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The Boson kit is a modular robotics set that will teach kids STEM topics and coding

It feels like robotics kits are everywhere these days, as companies compete to figure out the best way to turn basic robotics, electronics, and coding concepts into a toy or game to get kids to learn STEM skills under the guise of having fun.

Boson, from DRFRobot, is the latest of these, and it has all the trappings of a STEM learning toy: colorful plastic, simple design, and powerful possibilities for those willing to learn the system. At its core, Boson is a block coding tool similar to Tynker or Blockly, but built in the real world with various physically connected blocks instead of virtual representations.

The Boson modules are divided into four kinds, easily identifiable by color: blue ones are for inputs, green for outputs, yellow for functions, and pink for power. There’s no coding or soldering necessary to use Boson — just connect the blocks together, and you’re good to go.

Boson also offers an impressive variety of over 50 modules across the four categories. There are sensors for heat, humidity, flame, conductivity, soil, IR, light, motion, touch, sound, steam, and more — along with a variety of buttons and joysticks for inputs. Outputs offer things like motors, servos, fans, buzzers, LEDs, and an OLED monitor. Function modules allow for building out basic logic functions, like “AND,” “OR,” and “NOT.” And if the module blocks aren’t enough, Boson is also compatible with Arduino, making it possible to write more advanced programs with languages like Python and JavaScript.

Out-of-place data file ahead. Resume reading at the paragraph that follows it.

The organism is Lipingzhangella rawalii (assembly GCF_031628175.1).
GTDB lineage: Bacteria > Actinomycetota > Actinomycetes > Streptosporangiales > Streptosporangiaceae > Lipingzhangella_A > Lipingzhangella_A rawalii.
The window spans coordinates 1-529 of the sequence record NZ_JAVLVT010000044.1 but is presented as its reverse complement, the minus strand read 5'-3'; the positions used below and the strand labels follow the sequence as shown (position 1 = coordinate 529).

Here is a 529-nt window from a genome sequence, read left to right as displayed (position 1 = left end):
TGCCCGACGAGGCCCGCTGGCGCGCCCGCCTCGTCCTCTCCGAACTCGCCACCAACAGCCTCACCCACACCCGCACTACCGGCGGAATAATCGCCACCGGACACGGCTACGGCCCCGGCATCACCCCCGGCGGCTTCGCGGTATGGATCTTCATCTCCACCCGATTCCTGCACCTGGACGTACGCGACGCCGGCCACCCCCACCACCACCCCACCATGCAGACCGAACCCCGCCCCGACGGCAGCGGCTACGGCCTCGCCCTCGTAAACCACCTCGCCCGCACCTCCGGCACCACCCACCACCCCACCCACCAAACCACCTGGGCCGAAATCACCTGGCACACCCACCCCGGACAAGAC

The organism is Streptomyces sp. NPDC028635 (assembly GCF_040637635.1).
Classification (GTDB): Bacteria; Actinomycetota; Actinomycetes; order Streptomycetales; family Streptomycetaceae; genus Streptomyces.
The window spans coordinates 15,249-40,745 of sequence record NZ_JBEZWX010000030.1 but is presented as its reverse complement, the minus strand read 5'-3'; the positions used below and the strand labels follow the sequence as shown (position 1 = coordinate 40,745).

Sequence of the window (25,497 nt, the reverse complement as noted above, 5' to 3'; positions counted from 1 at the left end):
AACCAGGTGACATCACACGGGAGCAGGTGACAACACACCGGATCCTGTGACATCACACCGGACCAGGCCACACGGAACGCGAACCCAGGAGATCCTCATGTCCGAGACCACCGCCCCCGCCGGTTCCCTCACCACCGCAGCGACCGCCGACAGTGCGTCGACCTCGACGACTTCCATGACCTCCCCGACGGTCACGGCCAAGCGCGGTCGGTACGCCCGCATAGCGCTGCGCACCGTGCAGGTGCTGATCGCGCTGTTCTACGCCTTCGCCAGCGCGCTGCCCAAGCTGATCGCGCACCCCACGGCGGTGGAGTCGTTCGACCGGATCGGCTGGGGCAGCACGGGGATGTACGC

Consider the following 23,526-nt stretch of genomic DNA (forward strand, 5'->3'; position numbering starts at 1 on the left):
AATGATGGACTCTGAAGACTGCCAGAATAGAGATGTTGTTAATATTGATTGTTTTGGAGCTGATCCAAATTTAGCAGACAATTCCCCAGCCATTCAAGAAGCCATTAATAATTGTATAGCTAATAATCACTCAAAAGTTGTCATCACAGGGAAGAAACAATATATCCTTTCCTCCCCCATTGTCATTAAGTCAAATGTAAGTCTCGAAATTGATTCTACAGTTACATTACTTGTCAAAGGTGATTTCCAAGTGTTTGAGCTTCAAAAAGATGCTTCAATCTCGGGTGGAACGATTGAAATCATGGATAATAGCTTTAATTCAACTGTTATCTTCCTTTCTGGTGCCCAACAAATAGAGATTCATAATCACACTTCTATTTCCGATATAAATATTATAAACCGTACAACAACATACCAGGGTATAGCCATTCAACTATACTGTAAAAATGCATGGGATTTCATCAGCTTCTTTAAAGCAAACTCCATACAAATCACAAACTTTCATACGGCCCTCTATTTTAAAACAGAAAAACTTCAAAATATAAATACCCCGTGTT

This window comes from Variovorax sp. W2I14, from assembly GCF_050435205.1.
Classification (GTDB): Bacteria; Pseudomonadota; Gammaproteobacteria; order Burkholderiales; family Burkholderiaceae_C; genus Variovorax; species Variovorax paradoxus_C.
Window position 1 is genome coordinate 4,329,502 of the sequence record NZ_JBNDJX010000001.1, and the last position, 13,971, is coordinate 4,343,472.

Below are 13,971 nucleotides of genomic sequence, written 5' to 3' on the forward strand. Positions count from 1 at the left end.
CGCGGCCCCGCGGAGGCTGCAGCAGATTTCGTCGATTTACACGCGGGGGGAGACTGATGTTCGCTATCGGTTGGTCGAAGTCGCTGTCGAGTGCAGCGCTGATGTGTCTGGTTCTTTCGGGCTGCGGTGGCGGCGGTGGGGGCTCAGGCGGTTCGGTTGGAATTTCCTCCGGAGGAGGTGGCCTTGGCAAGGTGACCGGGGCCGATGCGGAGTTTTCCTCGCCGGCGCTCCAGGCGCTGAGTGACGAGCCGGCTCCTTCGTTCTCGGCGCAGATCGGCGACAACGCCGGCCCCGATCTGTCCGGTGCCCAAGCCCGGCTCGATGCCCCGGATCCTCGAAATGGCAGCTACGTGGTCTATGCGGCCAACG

The other selling point of Boson is the compatibility of the modules with other things. You can connect Boson modules to Lego bricks, screw them onto things, place them on a fridge with magnets, or velcro them to a wall.

DFRobot is selling four different kits of Boson modules, each focused on different projects — a basic Starter kit for $45, a Science kit for $109, a Coding kit for $109, and an Inventor kit for $139. There are also bundles of the Science and Inventor sets for $219, and the Science, Coding, and Inventor sets for $309. DFRobot has been around for a while selling various microcontrollers and electronic components, and has successfully ran a previous Kickstarter, so backing Boson is probably safer than most crowdfunded campaigns. That said, as always, you should use your best judgement when backing.

DFRobot hopes to ship the Boson kits in September and October.


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